After yet another season deprived of a postseason campaign, Todd Bowles and company are desperate to change the culture in New York.
Although better than expected last year – winning five games – the Jets have their eyes set on being more than a three or four-seed in the AFC East. By drafting USC quarterback Sam Darnold and inking deals with some of the league’s best available talent, Gang Green is primed to turn heads in 2018.
Below are three key areas the team must find consistency in if they wish to be successful next year.
Whatever Bowles decides to do with his three-headed monster under center, New York must find a starter beyond 2018.
Josh McCown may be the best, and safest, option come Week 1. However, Darnold and Teddy Bridgewater provide the team with something the 39-year-old can’t, youth. At this point it would be wise for the Jets to consider Bridgewater as more than a trade-chip. Yes, the team drafted Darnold with the intention of one day handing him the keys to the city – not everything goes as planned.
Bridgewater has turned heads this offseason and it would be foolish to move him without first doing your due-diligence on a potential franchise quarterback. Ultimately, Darnold will likely find his way onto the field in 2018 and rightfully so. Just don’t forget, this team is in dire need of consistency at the position. Bridgewater or Darnold, they’d be happy to find a long-term solution in either.
Along with a quality offensive-line and running game, a quarterback’s best friend is his favorite wide receiver. Not only do the Jets not have a true No. 1, but they are full of question-marks at the position.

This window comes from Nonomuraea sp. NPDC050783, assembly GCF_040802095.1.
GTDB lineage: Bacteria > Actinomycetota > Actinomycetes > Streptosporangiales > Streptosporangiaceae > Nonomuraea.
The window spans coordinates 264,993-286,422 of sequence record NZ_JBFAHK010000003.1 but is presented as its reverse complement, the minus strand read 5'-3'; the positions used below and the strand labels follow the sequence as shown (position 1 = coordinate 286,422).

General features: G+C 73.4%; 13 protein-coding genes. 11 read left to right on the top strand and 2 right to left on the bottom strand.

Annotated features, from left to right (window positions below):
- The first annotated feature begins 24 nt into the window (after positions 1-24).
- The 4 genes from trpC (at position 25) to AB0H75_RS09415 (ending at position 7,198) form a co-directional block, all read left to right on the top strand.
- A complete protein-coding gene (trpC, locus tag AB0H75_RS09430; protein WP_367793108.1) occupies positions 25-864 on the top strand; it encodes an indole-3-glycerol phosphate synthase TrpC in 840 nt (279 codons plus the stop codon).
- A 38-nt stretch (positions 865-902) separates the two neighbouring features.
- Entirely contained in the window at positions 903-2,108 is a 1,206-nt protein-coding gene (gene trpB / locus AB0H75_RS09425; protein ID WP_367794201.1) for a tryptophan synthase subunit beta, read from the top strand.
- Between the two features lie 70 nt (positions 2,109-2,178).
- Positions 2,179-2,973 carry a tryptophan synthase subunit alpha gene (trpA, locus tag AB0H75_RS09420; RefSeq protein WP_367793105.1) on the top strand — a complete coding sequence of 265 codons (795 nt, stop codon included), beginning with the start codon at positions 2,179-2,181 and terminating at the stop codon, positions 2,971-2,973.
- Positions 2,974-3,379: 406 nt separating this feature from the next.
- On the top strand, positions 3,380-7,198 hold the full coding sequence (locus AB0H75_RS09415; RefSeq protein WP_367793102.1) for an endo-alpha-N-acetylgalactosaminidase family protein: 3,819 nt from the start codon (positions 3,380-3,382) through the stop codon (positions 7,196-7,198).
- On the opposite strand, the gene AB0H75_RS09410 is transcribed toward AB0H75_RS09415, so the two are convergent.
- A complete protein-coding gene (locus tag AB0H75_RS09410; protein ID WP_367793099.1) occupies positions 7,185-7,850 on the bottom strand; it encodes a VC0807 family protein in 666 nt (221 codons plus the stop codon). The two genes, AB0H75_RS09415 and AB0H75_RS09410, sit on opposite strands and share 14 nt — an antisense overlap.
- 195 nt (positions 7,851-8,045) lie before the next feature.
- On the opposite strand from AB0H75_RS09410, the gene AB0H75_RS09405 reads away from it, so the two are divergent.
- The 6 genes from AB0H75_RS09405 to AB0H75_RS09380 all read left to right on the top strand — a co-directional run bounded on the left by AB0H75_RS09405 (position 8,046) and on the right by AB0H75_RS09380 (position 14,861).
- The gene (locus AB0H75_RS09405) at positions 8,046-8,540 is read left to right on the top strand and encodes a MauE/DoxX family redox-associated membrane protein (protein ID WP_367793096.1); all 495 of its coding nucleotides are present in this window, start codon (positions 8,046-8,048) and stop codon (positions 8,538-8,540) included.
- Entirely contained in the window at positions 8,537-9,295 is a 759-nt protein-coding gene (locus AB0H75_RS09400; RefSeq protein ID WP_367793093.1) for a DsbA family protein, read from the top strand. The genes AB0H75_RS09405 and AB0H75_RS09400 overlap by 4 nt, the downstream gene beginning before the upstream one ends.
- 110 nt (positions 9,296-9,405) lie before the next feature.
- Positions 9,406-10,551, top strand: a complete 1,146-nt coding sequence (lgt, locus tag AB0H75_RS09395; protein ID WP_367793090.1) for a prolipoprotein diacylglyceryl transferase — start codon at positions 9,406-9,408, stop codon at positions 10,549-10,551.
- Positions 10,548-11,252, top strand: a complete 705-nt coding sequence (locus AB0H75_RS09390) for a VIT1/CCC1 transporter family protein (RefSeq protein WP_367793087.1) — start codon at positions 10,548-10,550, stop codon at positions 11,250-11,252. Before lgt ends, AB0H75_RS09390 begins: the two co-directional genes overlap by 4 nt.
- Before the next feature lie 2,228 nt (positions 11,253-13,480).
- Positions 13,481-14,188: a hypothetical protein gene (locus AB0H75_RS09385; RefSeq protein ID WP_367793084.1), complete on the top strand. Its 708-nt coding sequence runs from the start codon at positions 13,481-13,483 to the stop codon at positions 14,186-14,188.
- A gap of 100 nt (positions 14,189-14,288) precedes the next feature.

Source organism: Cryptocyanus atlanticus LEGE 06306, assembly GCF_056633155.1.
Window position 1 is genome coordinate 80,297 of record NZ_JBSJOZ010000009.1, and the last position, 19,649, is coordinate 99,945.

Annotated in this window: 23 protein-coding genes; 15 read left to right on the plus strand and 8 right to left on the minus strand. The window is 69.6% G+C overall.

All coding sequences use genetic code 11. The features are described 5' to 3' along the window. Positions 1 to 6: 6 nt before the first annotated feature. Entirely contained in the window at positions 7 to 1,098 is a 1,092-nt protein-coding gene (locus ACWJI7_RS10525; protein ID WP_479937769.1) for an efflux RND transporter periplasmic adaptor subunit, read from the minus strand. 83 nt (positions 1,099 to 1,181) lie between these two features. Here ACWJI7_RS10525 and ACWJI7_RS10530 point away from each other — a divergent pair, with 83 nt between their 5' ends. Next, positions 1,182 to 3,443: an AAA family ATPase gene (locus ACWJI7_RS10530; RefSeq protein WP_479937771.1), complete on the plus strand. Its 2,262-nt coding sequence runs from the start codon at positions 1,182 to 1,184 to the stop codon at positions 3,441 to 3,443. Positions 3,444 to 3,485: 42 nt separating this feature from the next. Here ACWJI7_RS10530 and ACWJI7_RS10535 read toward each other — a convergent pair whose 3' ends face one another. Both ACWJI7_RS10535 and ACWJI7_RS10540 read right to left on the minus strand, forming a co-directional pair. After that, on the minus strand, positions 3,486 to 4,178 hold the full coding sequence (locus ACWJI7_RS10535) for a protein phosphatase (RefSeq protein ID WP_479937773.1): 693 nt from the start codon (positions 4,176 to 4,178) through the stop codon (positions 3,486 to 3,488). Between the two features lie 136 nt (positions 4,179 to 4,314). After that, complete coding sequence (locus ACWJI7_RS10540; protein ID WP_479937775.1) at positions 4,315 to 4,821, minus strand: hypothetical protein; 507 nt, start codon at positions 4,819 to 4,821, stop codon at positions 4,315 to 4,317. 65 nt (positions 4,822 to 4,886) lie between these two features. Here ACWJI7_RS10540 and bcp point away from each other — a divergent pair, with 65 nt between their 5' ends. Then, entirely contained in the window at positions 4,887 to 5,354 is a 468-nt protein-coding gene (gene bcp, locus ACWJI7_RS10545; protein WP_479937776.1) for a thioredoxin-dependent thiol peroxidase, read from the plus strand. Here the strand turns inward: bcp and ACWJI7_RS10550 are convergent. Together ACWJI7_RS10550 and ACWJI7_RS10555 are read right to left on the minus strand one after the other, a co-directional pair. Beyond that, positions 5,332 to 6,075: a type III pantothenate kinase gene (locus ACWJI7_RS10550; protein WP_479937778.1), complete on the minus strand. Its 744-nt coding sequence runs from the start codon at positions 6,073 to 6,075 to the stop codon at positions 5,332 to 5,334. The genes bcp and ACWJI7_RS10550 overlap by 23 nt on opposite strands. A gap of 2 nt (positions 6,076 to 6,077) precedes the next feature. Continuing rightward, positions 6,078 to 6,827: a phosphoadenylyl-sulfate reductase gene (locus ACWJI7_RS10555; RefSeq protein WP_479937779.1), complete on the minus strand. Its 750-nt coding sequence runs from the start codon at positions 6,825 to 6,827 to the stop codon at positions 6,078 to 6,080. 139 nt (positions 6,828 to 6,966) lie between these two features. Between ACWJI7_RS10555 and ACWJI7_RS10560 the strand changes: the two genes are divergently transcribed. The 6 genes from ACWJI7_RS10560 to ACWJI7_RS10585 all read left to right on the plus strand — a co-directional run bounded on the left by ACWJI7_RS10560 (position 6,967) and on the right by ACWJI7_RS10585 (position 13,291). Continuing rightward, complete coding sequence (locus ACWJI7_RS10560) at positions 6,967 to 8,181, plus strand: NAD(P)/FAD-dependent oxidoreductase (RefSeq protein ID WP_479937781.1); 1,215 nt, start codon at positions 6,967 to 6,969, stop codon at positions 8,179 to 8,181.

The projected starters, as of today, are Robby Anderson, Jermaine Kearse and Quincy Enunwa. Beyond that, the team is crowded with unproven talent – Terrelle Pryor, Chad Hansen, ArDarius Stewart (facing a two-game suspension for PEDs), Lucky Whitehead, Charone Peake, Charles Johnson, Tre McBride, Andre Roberts, and Jonah Trinnaman.
Anderson and Kearse are the only two receivers on the roster who contributed any meaningful numbers to the passing game last season. Anderson led the team with 63 receptions for 941 yards and seven touchdowns. Kearse, acquired in a trade with Seattle for Sheldon Richardson, recorded 65 receptions for 810 yards and five touchdowns.
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If the Jets are to get the ball rolling on offense in 2018, they must have a receiver or two emerge from the pack. After losing ASJ to the Jaguars this offseason, the team is also scarce at tight-end – that’s a problem for another day.
Last season was full of surprises for a team expected to see a goose-egg in the win column. Among them, the addition of Morris Claiborne proved that an elite secondary could be around the corner.
After going back-to-back on safeties in the 2017 draft, the Jets took a gamble on Claiborne after an injury-ridden stint with Dallas. Although playing 15 games last season, the team had another problem at corner – Buster Skrine lining up out-wide as well.
Traditionally a slot corner, Skrine was exposed in coverage in 2017 for playing out of position. While Jamal Adams and Marcus Maye impressed in their rookie campaigns, something else was missing from the defense. Arguably, a lockdown corner is what New York needed most to get them over the hump.
After acquiring Marcus Peters and Aqib Talib this offseason, the Rams were no longer in need of Trumaine Johnson’s services. Lucky for the Jets, a No. 1 corner became available at the same time they led the league in cap-space. Johnson became a Jet to the tune of $72.5 million over the next five years.
With Johnson and Claiborne out wide, Skrine back in the slot, and the sophomore-safety tandem patrolling over-top, this defense has the potential to erase the opposition’s aerial-threat. The upcoming season could bring the best defense New York has seen since Darrelle Revis in 2009.
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